However, that’s not the only reason the link to Hart makes very little sense from a Liverpool perspective. When Pep Guardiola arrived in the summer one of his first acts was to oust Joe Hart as number 1. This sparked outrage in the British media as the England ‘keeper was ruthlessly dropped despite having passion in abundance.
Guardiola knows finding the perfect ‘keeper is almost impossible, especially for his style, so he’s willing to sacrifice certain traits.
Hart is a solid ‘keeper. He’s a good shot stopper, he’s got quick reflexes and he’s vocal. What he isn’t though, is good with the ball at his feet. It’s the latter trait which is a necessity for the manager.
Joe Hart | ENGLAND'S BEST | Torino | TOP SAVES + PERFORMANCES 2016/17 pic.twitter.com/CnhmzGgZS5
— Stephen Ganavas ⚽ (@StephenScouted) April 15, 2017
While Claudio Bravo, the new City number 1, may not be as quick or as vocal as Hart, it’s all irrelevant. Why? Because he’s good with his feet.
Liverpool went through a similar process with their ‘keepers. Jürgen Klopp raided the Bundesliga to bring Mainz 05 goalkeeper Loris Karius in for a reported £5million. The 23-year-old arrived with a reputation of being a modern day, progressive, proactive ‘keeper.
The opposite of the at times slumbersome, reactive Simon Mignolet. He’s comfortable with the ball at his feet, he prefers to play the ball out as opposed to going long and he’s looking to start counter attacks as quickly as possibly. His strengths seemingly aligned with Klopp’s vision of what he wanted. It was, in theory, a match made in heaven.
There’s no escaping the fact Karius has found his first few months in England difficult. He was dropped for the match against ‘Boro after publicly trading verbal blows with the Neville brothers and Jamie Carragher. Mignolet returned to the starting XI and did well but there are still question marks hanging over his head.
— SammyBuks (@SammyBuks) April 9, 2017
This has led to a debate surrounding the future of the number 1 jersey at Liverpool. Since then the Reds have been linked with Kasper Schmeichel and now Hart.
Back to the original point though.
Liverpool wanted a ‘keeper with good distribution whereas City got rid of Hart because of his distribution. It would be a little counterproductive, wouldn’t it?
The ‘keepers role for Klopp’s men is just as important as it is for Guardiola’s so why would the Reds settle for Hart when those at the Etihad didn’t? Hart has improved since joining Torino but his distribution still won’t tick the Liverpool boxes.
Joe Hart’s Distribution
The below pictures are all taken from Torino’s 5-3 defeat at the hands of Napoli.
Hart is in possession of the ball and Torino have four players ahead of him, shown by the jagged white line. The ‘keeper could pass to the man highlighted by the red arrow and due to the fact it’s five vs three in favour of the away side you would assume they’d be able to pass their way out from the back. However, Hart ignores this and just goes long. It’s hard for Torino to retain the ball because the defensive line and the midfield line are so far apart.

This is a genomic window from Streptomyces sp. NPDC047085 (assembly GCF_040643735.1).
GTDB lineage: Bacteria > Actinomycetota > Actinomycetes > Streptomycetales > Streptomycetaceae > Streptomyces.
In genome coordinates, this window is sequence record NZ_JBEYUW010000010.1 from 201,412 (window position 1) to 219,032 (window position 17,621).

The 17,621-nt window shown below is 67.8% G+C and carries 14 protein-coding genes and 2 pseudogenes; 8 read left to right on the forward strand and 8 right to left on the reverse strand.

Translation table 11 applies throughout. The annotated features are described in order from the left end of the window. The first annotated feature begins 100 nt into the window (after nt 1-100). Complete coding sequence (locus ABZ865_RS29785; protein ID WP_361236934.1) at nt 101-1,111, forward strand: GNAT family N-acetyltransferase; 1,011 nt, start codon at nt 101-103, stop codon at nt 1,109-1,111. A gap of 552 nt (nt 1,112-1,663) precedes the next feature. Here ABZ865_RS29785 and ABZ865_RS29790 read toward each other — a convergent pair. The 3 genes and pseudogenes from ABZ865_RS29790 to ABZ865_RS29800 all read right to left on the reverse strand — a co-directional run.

Again Hart has an easy pass to his left, highlighted by the red arrow, but instead he sends the ball long. This may be an instruction from the coach but it’s just gifting the opposition the ball and means Torino are fairly deep when Napoli come back at them.
While the long ball from the back does take out three of the attackers who have stayed up to press it also takes the four of his teammates out of the game too.
This time around the ball is played back to Hart and he has plenty of time. In the first picture there’s an easy pass to the deepest player highlighted by the red arrow.
Ahead of him is three Torino players and if the pass is made quick enough it means they can build an attack from around the halfway line and keeps Napoli hemmed in.
Hart prevents this though by taking a touch, settling himself and then playing a lofted pass to the left hand side which results in a Napoli throw in. As you can see though the Torino midfielders have been forced to drop deeper and it’s the away side who are now in danger of being hemmed in.
All because of the ‘keepers reluctance to pass the ball first time. It could be instruction but at the same time this need to look long seems natural to Hart.
Overlooking all of that, if Liverpool did sign Hart how would the dynamics work?
One of Karius or Mignolet would have to leave.
Hypothetically, Hart arrives and Karius returns to Germany. You would imagine the Head and Shoulders poster boy, at 29-years-old, sees this as his final big move and he would expect Liverpool to match the £120,000-per week he earns at City.
This leaves Mignolet. The Belgian only signed a new five year deal last season. He’s reportedly on £60,000-per-week and at 28-years-old he’s in his pomp for a ‘keeper and would expect to be playing regularly. Having two goalkeepers in their prime earning a combined £180,000-per-week seems wasteful.
If Mignolet was to leave to make way for Hart it throws up even more questions. Karius only signed his reported £15,000-per-week deal in the summer. He was signed with a long-term vision in mind and if he’s to fulfil his potential he’s going to need regular playing time. Will he get that with Hart and his wages at the club?
Whether you rate Hart or not, it's hard to see how it's a link that makes sense financially, stylistically or in the grand scheme of things.